Mike Alexander, lead singer for Hipshot Killer, said he felt a sense of duty, given his position in the world.
“It’s a simple answer to a simple question — it’s our responsibility. Any time that there is true, violent injustice happening in the world, it’s my responsibility, as a privileged white male, to do whatever I can to combat that,” Alexander said. “And using my band, and my band’s music, was the most effective way of doing it.”
On the same night, across town, Mills Record Company was hosting “Rock the Twat” a concert featuring Katy Guillen & the Girls, Members of Bohemian Cult Revival, and Sister Mary Rotten Crotch. The show benefited the Rose Brooks Center, an organization that provides shelter, healthcare, and a host of other services to victims of domestic abuse.
Amy Farrand, who plays drums for Sister Mary, took the reins organizing the benefit, saying she felt inspired to do something for the greater good and that focusing on helping people locally seemed like the logical place to start.
“We can go vote and we can express our opinions, but in that way, we are just little specks. I can’t do anything personally that’s going to affect what the Trump administration does. My personal voice is silenced,” Farrand said. “But I can positively affect things in my own community. I can make a difference for people that I interact with every day. Working within your community, recognizing that something needs to be done, and making your own environment a better place, is a first step.”
The concert collected cash donations and feminine hygiene products for Rose Brooks, and estimates that it was able to donate more than $4,000 to the organization.
And without any effort at all, the hundreds of thousands of registered Bandcamp users became donors to the American Civil Liberties Union last Friday, as Bandcamp agreed to donate its profits from the sale of music on the site to the national civil rights organization. This week, the company boasted that the campaign netted more than $100,000 for the ACLU.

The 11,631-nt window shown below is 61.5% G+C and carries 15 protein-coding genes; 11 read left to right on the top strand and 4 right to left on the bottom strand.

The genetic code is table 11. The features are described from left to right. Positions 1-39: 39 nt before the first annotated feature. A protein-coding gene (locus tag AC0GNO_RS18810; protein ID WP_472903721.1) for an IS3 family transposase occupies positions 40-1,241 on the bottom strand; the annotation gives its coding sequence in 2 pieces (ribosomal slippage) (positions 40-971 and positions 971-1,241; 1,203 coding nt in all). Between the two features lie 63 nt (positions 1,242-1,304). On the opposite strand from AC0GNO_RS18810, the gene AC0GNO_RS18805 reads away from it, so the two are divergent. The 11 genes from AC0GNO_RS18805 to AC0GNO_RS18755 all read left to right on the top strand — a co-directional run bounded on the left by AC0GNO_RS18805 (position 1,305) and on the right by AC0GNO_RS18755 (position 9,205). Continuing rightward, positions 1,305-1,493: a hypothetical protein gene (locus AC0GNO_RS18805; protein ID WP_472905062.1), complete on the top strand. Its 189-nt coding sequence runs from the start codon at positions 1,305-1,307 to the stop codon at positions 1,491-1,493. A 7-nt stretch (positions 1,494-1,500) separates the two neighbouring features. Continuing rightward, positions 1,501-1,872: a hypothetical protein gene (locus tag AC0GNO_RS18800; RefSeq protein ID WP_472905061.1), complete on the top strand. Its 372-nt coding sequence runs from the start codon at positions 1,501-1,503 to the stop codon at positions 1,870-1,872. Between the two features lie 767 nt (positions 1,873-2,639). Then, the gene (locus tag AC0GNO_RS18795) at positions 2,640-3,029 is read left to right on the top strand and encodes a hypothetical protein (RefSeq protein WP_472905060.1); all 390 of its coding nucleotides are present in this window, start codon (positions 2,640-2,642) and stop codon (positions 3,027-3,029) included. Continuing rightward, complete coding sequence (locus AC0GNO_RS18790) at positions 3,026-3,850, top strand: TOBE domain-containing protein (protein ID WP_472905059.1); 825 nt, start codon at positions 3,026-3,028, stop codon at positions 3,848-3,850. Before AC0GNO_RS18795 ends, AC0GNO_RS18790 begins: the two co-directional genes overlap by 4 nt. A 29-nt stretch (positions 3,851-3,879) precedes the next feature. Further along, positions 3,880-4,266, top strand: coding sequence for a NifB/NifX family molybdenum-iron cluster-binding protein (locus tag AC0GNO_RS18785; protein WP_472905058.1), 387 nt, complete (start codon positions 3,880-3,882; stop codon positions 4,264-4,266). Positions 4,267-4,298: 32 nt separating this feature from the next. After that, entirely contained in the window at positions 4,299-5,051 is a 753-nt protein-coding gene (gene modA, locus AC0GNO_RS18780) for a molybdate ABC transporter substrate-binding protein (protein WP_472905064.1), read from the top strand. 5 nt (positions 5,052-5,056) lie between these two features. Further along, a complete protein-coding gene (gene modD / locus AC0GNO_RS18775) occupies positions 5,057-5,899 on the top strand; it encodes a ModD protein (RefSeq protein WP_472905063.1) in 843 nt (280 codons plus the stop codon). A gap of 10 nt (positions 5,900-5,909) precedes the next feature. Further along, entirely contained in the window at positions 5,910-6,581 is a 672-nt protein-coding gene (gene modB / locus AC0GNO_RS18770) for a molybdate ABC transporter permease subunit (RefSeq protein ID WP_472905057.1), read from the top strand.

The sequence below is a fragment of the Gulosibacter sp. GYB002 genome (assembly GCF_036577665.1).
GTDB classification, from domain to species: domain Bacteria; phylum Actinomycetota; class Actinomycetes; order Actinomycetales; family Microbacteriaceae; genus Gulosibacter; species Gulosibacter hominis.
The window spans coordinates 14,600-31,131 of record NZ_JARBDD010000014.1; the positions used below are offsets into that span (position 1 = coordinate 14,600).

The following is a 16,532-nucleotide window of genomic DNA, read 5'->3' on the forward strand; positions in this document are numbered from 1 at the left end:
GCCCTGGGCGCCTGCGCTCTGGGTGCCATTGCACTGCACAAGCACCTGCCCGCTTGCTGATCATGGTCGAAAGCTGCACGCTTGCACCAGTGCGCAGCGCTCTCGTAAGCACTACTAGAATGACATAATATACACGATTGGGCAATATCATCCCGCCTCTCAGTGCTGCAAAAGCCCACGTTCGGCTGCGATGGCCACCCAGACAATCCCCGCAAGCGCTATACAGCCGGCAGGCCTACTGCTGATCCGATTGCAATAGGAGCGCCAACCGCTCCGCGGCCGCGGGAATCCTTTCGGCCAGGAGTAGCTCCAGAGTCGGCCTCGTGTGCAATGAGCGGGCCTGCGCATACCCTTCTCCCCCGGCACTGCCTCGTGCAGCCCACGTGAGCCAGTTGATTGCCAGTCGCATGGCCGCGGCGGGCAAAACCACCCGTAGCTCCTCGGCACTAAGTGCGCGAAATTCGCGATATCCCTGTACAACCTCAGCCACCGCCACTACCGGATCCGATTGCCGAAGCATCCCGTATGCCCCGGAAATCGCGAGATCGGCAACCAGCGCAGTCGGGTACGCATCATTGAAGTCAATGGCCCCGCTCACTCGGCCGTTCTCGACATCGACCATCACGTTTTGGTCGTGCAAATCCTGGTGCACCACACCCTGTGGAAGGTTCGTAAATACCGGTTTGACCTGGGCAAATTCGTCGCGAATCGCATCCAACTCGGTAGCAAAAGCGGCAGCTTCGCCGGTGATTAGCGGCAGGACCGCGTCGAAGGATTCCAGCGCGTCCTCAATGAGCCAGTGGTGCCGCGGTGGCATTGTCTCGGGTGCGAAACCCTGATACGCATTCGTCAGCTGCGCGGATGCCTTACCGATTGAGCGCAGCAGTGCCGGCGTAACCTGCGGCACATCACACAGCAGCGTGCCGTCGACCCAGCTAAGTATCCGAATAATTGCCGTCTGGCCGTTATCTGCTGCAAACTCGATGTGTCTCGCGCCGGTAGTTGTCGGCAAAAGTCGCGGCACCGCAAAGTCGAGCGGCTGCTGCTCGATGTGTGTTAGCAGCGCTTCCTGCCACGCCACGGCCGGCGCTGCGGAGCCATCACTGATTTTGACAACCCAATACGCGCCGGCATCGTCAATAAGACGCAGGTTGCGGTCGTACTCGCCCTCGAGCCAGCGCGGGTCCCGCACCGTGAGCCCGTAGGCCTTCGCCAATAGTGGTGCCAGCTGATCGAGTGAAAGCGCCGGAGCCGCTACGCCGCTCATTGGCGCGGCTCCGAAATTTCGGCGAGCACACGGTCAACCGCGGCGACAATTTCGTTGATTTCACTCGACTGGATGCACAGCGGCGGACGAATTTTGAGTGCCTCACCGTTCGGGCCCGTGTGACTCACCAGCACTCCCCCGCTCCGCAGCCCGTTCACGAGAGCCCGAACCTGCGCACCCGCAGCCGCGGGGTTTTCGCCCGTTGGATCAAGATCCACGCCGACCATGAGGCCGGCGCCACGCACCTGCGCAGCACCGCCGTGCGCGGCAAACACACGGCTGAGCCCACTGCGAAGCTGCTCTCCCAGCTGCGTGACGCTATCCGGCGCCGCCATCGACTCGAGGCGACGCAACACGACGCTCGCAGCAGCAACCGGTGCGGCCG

Local indie label, The Record Machine matched Bandcamp’s donations for all sales made on the site last Friday. Label co-founder Nathan Reusch said its decision was in response to the Trump administration’s travel ban and the ACLU’s rapid actions to help those affected.
Local artist Chase Horseman took the ACLU campaign a step further by posting an entire benefit album on Bandcamp. The album includes unreleased singles and covers that Horseman had amassed over the years that he mixed and mastered specifically for this release. All proceeds from the sales of the album, in perpetuity, will be donated directly to the ACLU.
Horseman isn’t under any illusions that his album will generate huge sums of money for the ACLU, but he believes his efforts, and the role of music in general, are important to creating a better world.
“In the arts, you have to continually push yourself to be open — to people, to ideas, to styles,” Horseman said. “Whether you’re in a crowd, on a stage, or by yourself, there is something that is transformative about music that can convey a certain conviction better than any speech can.”
And Horseman’s experience illustrates the symbiotic interplay between the arts and politics.
“I’ve never been very politically active in my songwriting,” Horseman added. “But that’s changed.”
— Dan Calderon is Kansas City native, an attorney, and contributor to Flatland. You can contact him by emailing firstname.lastname@example.org, or on Twitter @dansascity.